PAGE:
Have you ever felt like you are going through these movements, getting nowhere or feeling any joy in life, not happy, not sad, just empty?
The things you once enjoyed may not matter to you anymore. Or you may lose motivation to do anything. You feel lonely, confused about your life or goals, or lack a vital purpose or underlying cause. Either way, the first step to improving mental health is understanding what you’re going through.
What does feeling empty mean?
First, understand that feeling empty, sad or angry is completely normal. No one can be happy, giddy, peaceful, or calm all the time. All emotions are feedback mechanisms that teach you something about yourself or your condition. Likewise, feeling empty is a sign of something, and you should treat it as one.
You can feel an emptiness in your heart for many reasons. But more likely are major changes in your living conditions, a traumatic or underlying event, staying in the same routine for an extended period, hormonal and biological changes, or mental health conditions.
If you feel empty, you will likely stop caring or investing in core activities such as self-care or maintaining supportive relationships. You are also more susceptible to bad habits, lifestyle choices, and generally poor care of your mental and physical health.
Void can be a sign of depression, but if you’re not feeling happy, sad, or just empty, it could be something else as well. If your feelings of emptiness are combined with bad moods and a loss of interest in activities for extended periods, you are more likely to have a chance of developing depression. In this case, or if your symptoms become too severe, you should see a licensed professional who can help give you an official diagnosis.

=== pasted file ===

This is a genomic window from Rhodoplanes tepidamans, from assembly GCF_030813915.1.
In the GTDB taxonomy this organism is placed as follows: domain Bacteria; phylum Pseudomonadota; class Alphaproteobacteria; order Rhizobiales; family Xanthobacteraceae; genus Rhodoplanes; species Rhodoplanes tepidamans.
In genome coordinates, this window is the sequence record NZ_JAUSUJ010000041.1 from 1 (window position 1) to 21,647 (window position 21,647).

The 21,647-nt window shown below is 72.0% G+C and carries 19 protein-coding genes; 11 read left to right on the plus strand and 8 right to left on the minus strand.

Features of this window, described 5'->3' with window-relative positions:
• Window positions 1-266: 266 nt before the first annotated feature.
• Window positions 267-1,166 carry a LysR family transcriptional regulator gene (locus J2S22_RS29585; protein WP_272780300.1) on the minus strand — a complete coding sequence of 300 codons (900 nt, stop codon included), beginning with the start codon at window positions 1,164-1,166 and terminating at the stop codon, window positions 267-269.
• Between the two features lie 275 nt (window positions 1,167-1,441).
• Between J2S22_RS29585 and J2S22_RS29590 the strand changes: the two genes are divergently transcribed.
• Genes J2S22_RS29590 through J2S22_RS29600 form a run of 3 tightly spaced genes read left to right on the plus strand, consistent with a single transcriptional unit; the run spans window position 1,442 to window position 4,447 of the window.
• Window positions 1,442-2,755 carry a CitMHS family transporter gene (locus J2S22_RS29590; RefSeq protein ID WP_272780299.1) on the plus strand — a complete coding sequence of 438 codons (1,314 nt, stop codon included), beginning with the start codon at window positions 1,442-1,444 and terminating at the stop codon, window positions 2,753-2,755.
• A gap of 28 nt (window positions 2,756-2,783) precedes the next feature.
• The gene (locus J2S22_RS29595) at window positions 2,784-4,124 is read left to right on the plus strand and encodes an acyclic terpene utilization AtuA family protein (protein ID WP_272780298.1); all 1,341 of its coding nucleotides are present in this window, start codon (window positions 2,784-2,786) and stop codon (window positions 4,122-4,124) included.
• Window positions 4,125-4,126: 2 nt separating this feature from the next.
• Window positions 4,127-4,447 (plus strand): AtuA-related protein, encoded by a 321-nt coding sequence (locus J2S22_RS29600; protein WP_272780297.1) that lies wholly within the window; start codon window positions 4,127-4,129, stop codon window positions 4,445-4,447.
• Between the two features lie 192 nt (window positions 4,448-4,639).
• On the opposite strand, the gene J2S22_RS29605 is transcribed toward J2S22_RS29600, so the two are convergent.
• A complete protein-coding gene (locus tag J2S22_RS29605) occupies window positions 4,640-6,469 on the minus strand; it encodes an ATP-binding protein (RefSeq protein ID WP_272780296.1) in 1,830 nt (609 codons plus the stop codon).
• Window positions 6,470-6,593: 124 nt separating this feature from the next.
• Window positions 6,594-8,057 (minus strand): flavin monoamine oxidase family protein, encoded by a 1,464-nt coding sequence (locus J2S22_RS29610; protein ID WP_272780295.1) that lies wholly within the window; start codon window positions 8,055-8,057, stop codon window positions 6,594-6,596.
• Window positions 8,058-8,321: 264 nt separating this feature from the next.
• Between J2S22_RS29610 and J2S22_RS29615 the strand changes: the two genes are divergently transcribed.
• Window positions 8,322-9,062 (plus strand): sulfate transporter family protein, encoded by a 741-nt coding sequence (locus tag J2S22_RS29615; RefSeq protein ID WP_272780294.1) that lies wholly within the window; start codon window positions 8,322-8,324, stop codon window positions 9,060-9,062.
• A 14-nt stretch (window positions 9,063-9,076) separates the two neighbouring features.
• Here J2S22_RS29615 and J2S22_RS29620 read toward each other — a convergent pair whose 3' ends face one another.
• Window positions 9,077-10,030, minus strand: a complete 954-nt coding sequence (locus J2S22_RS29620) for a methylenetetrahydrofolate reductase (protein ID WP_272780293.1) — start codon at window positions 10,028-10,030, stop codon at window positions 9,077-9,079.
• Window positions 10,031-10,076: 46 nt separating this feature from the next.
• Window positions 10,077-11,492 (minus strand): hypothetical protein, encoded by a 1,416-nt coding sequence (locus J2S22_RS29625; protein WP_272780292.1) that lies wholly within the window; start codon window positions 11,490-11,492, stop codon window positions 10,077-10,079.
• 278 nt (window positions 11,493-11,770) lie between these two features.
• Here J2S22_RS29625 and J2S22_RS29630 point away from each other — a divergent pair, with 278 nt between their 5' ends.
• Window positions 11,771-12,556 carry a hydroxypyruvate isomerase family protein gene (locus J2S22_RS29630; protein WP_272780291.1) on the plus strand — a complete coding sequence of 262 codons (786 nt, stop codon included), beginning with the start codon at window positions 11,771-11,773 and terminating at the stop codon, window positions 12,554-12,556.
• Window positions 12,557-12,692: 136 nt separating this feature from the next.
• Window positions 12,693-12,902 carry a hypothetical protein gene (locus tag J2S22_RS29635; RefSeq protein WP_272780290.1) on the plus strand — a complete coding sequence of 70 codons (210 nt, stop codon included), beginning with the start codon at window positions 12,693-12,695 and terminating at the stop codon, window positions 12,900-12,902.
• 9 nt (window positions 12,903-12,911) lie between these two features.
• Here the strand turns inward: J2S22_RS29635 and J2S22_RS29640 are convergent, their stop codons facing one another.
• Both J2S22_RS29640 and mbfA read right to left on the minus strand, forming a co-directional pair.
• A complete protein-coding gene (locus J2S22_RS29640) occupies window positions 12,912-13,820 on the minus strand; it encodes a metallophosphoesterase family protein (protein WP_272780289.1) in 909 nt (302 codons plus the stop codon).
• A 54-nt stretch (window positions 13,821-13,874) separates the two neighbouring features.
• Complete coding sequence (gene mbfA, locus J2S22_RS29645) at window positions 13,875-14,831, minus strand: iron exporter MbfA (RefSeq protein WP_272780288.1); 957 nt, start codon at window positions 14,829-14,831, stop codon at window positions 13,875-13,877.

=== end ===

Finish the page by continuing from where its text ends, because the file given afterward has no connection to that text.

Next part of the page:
Read more: Do you suffer from depression? Know when to get help
How do you recover from being unhappy, not sad, just empty, and stay healthy?
1. Introduce diversity into your life: One important reason you feel empty is the lack of diverse vital goals or a strong sense of purpose in your life. You can offer variety by exploring opportunities you never took advantage of, meeting new people, and stepping out of your comfort zone.
2. Connect with others: Healthy and supportive people around you are a blessing. If you haven’t followed up on or interacted with old friends or loved ones recently, find opportunities to reconnect and show them that you value their presence in your life. A little gratitude goes a great way and can help you improve the quality of your current relationships and the ones you are about to have.
3. Take better care of yourself: As discussed above, feeling unhappy, not sad, but just feeling empty can lead you to neglect proper self-care. You can make a regimen of exercise, eat well, sleep and develop a daily routine. For mental self-care, you can take some time to relax, avoid indulging in harmful habits, and try to accept yourself.
4. Understand and validate your emotions: One part of accepting yourself is understanding your feelings. Self-validation is a dialectical behavior therapy (DBT) technique that can help you do the same.
Read more: How do you validate yourself with the power of self validation?
Feeling unhappy, not sad, just feeling empty is a completely normal feeling that points to an underlying cause. It may be due to changing life situations, hormones, traumatic events, routine, lack of purpose, or mental health. Self-awareness is an important part of identifying symptoms or what you’re experiencing. But many people lack self-awareness and are disconnected from a sense of meaning, purpose, or vision to move forward in life. Here is a blog post that explains The true meaning of self-awareness to help you find it.
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